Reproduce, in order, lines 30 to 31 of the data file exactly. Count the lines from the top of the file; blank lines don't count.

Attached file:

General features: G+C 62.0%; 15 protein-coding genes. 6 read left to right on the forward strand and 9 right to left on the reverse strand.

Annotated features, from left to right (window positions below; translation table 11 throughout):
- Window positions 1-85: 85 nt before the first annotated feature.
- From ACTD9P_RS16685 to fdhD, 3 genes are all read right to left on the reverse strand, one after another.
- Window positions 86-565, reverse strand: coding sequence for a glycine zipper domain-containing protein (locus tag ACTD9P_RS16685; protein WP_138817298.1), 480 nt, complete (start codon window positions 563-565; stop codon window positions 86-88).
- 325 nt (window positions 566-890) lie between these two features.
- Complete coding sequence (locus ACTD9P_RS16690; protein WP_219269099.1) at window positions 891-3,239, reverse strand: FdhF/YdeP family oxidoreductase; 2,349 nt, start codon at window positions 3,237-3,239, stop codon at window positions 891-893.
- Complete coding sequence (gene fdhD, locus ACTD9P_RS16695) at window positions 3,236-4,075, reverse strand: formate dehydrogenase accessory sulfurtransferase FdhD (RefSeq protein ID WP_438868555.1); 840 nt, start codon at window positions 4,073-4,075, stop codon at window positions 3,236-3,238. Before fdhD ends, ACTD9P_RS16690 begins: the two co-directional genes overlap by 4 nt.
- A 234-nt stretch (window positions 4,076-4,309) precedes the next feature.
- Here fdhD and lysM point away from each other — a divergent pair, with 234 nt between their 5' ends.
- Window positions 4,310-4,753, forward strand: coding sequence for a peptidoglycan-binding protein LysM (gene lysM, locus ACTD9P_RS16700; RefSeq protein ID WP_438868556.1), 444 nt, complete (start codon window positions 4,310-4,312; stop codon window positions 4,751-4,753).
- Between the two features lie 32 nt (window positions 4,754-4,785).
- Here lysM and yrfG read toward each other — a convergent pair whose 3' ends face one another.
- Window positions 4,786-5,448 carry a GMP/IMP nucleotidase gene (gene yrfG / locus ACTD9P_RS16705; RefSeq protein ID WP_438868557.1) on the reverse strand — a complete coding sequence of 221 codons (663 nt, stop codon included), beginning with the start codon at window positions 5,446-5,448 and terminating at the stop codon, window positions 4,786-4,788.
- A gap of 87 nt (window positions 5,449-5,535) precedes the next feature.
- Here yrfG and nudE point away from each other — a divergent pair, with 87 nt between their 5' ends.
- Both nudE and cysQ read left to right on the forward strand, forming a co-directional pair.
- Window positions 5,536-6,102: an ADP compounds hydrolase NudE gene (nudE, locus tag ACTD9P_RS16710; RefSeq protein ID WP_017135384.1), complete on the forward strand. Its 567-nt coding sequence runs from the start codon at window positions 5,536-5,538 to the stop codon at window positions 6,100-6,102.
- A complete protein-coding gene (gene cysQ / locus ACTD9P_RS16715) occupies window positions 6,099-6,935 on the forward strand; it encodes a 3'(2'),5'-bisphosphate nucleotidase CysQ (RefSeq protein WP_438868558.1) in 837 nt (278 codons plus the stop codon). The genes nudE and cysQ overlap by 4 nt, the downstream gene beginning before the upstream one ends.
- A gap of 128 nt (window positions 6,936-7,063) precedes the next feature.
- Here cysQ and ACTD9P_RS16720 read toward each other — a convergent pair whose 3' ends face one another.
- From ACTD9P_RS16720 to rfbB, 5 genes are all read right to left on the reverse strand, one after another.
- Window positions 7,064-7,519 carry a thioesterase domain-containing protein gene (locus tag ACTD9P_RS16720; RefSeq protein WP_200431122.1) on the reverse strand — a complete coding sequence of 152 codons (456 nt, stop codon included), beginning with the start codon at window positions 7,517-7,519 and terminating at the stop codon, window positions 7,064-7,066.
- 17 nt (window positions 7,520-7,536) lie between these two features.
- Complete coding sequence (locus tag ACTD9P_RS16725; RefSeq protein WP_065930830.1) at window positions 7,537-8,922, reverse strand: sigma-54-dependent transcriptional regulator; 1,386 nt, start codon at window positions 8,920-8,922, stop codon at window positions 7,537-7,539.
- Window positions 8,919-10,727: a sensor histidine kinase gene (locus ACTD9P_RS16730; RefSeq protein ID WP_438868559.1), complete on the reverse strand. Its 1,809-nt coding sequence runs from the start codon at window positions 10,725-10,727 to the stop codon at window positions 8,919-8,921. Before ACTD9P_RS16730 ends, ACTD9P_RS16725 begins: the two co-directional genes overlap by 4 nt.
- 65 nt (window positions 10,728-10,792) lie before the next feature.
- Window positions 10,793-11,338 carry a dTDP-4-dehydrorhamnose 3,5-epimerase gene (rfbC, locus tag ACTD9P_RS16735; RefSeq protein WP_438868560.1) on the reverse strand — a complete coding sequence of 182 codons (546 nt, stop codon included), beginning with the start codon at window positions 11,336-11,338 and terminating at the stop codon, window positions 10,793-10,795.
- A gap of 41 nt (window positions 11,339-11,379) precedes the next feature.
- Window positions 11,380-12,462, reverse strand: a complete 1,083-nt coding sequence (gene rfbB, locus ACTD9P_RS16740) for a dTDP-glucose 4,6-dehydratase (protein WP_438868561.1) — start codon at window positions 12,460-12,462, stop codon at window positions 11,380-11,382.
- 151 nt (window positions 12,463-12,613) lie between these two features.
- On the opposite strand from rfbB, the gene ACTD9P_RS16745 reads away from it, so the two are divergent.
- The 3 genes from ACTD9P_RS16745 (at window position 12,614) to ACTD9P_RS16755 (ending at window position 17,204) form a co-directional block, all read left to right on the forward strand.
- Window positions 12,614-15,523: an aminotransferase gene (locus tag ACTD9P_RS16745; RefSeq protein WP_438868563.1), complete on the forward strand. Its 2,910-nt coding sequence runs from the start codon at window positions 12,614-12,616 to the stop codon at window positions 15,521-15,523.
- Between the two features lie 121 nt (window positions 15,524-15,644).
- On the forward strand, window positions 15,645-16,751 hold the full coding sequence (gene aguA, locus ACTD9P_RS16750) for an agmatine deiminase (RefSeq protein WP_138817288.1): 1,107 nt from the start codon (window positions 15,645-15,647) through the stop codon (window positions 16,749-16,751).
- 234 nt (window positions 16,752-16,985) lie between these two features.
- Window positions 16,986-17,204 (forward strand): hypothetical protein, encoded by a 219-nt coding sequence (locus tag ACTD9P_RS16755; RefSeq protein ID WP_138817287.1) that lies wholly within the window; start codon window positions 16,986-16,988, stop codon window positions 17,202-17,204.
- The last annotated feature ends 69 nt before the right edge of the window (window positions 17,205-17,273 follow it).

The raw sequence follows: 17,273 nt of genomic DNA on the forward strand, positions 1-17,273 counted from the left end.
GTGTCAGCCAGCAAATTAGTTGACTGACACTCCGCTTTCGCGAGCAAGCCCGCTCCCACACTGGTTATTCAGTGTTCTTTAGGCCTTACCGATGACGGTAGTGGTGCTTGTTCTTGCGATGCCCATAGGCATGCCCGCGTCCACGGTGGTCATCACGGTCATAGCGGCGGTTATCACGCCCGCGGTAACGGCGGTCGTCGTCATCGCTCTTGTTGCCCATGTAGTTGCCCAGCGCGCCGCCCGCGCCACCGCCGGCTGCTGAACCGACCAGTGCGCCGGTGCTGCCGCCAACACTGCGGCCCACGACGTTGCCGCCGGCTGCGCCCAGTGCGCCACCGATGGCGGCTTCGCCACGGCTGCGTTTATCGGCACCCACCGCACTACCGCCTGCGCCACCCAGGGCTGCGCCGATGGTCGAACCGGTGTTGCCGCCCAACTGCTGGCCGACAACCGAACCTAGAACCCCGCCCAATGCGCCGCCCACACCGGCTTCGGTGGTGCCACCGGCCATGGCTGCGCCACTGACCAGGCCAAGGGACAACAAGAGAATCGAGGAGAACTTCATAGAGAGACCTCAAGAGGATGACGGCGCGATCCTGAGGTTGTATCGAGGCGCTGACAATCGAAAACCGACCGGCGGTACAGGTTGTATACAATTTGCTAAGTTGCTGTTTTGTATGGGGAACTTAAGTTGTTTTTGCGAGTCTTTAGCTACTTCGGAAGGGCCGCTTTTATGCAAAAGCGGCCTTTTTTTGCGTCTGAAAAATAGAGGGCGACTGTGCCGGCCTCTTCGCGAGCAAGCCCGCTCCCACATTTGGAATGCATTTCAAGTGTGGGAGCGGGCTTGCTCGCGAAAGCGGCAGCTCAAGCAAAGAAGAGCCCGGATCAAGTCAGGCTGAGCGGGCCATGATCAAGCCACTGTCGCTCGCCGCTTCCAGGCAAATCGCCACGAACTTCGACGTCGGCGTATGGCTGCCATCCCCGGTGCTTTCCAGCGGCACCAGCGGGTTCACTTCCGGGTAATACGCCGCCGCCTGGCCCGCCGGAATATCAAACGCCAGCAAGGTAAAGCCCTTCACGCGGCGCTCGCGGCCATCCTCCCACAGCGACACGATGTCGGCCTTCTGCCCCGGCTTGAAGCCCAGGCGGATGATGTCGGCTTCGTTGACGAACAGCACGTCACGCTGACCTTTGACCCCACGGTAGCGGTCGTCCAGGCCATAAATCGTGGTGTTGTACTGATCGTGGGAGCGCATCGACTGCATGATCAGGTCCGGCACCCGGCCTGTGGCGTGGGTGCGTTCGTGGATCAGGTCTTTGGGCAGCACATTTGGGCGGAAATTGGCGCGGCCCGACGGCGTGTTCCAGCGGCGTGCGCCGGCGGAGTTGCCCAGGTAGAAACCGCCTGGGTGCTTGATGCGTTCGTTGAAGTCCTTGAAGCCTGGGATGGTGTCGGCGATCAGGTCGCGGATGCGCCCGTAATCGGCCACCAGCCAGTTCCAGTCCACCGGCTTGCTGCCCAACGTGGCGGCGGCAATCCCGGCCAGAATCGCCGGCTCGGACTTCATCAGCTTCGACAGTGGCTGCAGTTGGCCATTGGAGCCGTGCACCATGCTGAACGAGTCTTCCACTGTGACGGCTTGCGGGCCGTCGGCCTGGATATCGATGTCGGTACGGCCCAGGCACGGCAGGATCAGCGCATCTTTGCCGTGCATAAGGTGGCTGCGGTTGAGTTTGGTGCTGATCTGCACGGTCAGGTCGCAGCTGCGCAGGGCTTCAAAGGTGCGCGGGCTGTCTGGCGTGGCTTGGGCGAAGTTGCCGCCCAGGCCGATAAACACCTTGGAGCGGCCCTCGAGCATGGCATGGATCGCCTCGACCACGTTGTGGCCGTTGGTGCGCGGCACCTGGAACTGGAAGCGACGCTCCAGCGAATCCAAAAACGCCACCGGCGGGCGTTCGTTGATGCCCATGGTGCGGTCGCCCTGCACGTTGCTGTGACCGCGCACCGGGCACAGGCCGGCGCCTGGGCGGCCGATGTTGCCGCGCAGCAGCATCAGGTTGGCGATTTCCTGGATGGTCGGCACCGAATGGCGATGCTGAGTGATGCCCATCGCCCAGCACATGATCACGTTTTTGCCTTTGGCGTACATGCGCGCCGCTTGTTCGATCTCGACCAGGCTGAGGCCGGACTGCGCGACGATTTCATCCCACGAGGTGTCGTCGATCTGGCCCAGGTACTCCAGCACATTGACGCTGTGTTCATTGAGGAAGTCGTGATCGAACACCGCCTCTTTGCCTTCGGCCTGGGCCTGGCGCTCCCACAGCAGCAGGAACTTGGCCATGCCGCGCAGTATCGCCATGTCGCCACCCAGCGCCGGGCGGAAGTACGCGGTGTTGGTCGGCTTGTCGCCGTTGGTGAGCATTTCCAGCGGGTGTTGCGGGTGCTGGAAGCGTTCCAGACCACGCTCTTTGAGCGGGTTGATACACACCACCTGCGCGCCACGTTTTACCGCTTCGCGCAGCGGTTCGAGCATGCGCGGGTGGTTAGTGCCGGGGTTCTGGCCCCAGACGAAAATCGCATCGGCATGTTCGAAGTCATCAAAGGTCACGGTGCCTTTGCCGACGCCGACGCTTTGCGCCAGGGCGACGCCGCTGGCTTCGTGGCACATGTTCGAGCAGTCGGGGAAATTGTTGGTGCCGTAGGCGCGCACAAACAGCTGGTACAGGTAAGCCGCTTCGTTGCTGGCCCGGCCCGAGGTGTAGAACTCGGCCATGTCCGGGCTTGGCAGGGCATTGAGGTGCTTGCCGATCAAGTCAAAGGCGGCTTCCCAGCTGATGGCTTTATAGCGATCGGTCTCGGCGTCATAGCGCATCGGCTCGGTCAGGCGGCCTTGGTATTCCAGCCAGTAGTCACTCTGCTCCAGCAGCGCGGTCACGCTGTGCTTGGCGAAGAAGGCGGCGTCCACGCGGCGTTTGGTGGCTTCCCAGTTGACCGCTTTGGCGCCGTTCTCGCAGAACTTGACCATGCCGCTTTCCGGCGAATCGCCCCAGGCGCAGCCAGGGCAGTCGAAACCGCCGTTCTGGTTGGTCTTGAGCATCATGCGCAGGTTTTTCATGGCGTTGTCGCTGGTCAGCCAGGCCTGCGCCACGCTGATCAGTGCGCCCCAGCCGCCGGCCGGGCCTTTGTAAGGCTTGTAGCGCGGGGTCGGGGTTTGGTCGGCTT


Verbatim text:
- Window positions 11,380-12,462, reverse strand: a complete 1,083-nt coding sequence (gene rfbB, locus ACTD9P_RS16740) for a dTDP-glucose 4,6-dehydratase (protein WP_438868561.1) — start codon at window positions 12,460-12,462, stop codon at window positions 11,380-11,382.
- 151 nt (window positions 12,463-12,613) lie between these two features.